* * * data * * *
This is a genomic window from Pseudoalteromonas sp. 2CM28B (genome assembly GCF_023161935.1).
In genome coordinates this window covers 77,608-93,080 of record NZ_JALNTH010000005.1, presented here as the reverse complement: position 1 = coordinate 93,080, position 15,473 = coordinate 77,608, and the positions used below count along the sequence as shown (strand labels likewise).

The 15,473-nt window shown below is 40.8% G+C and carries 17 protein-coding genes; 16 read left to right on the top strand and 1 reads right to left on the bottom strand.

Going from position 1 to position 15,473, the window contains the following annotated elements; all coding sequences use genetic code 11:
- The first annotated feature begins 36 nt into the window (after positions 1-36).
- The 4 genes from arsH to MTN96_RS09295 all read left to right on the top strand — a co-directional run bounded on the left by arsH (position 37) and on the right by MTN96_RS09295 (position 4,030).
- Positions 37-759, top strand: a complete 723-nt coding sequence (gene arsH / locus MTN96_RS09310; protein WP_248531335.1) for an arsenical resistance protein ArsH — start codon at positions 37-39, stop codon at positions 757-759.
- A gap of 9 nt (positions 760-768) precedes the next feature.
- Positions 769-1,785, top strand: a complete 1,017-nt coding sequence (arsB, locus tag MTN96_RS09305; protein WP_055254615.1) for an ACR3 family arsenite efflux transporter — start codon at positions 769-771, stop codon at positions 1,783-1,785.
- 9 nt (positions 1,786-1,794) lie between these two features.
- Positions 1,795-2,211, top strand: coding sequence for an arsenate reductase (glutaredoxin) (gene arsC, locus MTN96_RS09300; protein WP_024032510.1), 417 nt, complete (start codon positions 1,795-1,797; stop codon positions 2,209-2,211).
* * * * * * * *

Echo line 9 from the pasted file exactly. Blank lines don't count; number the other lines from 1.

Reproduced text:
- Positions 769-1,785, top strand: a complete 1,017-nt coding sequence (arsB, locus tag MTN96_RS09305; protein WP_055254615.1) for an ACR3 family arsenite efflux transporter — start codon at positions 769-771, stop codon at positions 1,783-1,785.